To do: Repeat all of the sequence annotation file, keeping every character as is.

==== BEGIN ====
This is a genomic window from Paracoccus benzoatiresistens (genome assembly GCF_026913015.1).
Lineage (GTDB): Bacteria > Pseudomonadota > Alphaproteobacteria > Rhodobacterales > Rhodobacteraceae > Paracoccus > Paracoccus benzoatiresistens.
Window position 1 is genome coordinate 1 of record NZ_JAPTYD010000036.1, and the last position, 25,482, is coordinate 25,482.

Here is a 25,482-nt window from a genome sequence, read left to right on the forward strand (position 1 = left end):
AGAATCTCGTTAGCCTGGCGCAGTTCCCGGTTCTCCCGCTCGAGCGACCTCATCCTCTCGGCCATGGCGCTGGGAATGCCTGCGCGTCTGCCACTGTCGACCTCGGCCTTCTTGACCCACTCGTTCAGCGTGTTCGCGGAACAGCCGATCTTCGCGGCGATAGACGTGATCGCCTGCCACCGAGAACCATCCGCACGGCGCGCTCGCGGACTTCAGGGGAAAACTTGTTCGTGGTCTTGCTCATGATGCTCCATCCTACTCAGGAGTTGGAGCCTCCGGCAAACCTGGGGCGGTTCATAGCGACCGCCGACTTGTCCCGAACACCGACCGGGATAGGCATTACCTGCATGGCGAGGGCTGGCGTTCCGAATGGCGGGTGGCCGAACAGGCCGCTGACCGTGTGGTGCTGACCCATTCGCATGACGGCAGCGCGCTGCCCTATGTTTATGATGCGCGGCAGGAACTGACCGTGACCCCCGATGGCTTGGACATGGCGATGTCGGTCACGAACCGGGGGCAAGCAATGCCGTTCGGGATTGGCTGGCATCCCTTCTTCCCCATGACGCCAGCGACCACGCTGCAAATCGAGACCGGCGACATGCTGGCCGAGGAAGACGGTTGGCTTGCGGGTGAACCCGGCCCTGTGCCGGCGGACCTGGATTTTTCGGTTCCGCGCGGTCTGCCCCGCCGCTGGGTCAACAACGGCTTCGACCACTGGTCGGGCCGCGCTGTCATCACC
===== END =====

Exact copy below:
This is a genomic window from Paracoccus benzoatiresistens (genome assembly GCF_026913015.1).
Lineage (GTDB): Bacteria > Pseudomonadota > Alphaproteobacteria > Rhodobacterales > Rhodobacteraceae > Paracoccus > Paracoccus benzoatiresistens.
Window position 1 is genome coordinate 1 of record NZ_JAPTYD010000036.1, and the last position, 25,482, is coordinate 25,482.

Here is a 25,482-nt window from a genome sequence, read left to right on the forward strand (position 1 = left end):
AGAATCTCGTTAGCCTGGCGCAGTTCCCGGTTCTCCCGCTCGAGCGACCTCATCCTCTCGGCCATGGCGCTGGGAATGCCTGCGCGTCTGCCACTGTCGACCTCGGCCTTCTTGACCCACTCGTTCAGCGTGTTCGCGGAACAGCCGATCTTCGCGGCGATAGACGTGATCGCCTGCCACCGAGAACCATCCGCACGGCGCGCTCGCGGACTTCAGGGGAAAACTTGTTCGTGGTCTTGCTCATGATGCTCCATCCTACTCAGGAGTTGGAGCCTCCGGCAAACCTGGGGCGGTTCATAGCGACCGCCGACTTGTCCCGAACACCGACCGGGATAGGCATTACCTGCATGGCGAGGGCTGGCGTTCCGAATGGCGGGTGGCCGAACAGGCCGCTGACCGTGTGGTGCTGACCCATTCGCATGACGGCAGCGCGCTGCCCTATGTTTATGATGCGCGGCAGGAACTGACCGTGACCCCCGATGGCTTGGACATGGCGATGTCGGTCACGAACCGGGGGCAAGCAATGCCGTTCGGGATTGGCTGGCATCCCTTCTTCCCCATGACGCCAGCGACCACGCTGCAAATCGAGACCGGCGACATGCTGGCCGAGGAAGACGGTTGGCTTGCGGGTGAACCCGGCCCTGTGCCGGCGGACCTGGATTTTTCGGTTCCGCGCGGTCTGCCCCGCCGCTGGGTCAACAACGGCTTCGACCACTGGTCGGGCCGCGCTGTCATCACC